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What does the Javascript 'with' keyword do? I tried searching online but no luck. Thanks.

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Funny, I searched for "javascript with keyword" on google and got a great explanation from the very first result – Eric Petroelje Oct 9 '09 at 19:37
Part 2: in what version of javascript does it first appear? – Joel Coehoorn Oct 9 '09 at 19:39
Yep. with-keyword, or with-statement and you're on track. – Zed Oct 9 '09 at 19:39
Please don't use with. – kangax Oct 9 '09 at 19:40
@Eric: Funny, I tried that and it's a page talking about the this keyword, no mention of with. But the sentiment is valid. – Joel Coehoorn Oct 9 '09 at 19:40

5 Answers 5

You can save some typing with it:

with(Math) {
  var x= cos(PI);
  var y= sin(PI);

Here's an SO question on its legitimacy.

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+1 for linking to that other question about its legitimacy – Andreas Grech Oct 9 '09 at 20:36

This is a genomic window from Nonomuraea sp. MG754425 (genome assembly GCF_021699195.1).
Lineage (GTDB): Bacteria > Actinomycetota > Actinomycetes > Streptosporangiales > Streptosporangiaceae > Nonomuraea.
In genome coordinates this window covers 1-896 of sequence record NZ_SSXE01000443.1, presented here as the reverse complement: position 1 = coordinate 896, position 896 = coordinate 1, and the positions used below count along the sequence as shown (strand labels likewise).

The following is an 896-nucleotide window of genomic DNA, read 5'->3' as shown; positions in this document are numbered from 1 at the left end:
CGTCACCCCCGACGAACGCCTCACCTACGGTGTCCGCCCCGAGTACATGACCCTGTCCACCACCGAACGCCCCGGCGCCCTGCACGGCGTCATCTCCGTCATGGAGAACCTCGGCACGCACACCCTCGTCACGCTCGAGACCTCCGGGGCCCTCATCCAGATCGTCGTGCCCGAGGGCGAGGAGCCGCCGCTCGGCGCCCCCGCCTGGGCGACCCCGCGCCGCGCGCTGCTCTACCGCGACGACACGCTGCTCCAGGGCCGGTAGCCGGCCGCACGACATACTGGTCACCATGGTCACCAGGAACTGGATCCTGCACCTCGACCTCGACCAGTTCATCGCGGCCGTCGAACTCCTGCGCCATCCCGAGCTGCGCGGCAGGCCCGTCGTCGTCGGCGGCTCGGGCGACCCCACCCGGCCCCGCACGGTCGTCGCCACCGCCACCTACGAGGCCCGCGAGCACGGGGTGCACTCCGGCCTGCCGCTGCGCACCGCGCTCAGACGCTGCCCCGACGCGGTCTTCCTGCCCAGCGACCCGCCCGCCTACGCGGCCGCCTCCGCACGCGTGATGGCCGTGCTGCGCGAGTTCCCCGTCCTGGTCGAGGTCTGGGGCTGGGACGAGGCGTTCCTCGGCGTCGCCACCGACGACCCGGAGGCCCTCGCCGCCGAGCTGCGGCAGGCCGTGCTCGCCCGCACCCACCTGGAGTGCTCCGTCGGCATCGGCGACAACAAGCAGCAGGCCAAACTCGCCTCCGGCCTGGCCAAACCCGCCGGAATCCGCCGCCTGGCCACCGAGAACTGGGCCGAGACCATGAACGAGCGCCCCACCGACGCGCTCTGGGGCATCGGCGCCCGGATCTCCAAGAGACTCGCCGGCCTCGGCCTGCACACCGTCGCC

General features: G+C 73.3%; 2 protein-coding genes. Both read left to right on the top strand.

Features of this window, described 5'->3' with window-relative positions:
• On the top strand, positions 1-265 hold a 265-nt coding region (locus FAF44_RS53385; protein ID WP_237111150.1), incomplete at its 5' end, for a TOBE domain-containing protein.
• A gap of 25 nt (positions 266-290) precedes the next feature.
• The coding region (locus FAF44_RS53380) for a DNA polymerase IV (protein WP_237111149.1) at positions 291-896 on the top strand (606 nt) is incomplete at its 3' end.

It's similar to VB's With statement, where it creates a block and allows you to use whatever you put in the with statement inside the block.

Here's a reference.

And an example:

function generateNumber()
    	var x, y ,z 
    	x= cos(3 * PI) + sin (LN10) 
    	y= tan(14 * E)
    	z=(pow(x,2) + pow(y,2)) * random()* 100;
    return z;
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It creates a block of code that allows you to use whatever's inside the with statement inside that block.

Examples here:

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It allows you to perform operations in the context of a certain object, but it has some downsides. It can sometimes make your references ambiguous. It usually isn't a problem, but if you just type a few extra characters you can be 100% sure that you're the browser's doing what you think its doing. :D

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"In the context of a certain object" sounds ambiguous. Context, for example, is often understood as this value of a function. Another interpretation is execution context of a function. with, of course, does not affect either — it merely injects an object in question in front of current scope chain. – kangax Oct 11 '09 at 7:06

There are some neat tricks you can do with it, but other then that using with is discouraged.

See this SO answer for more info. Make sure you read Shog9's answer.

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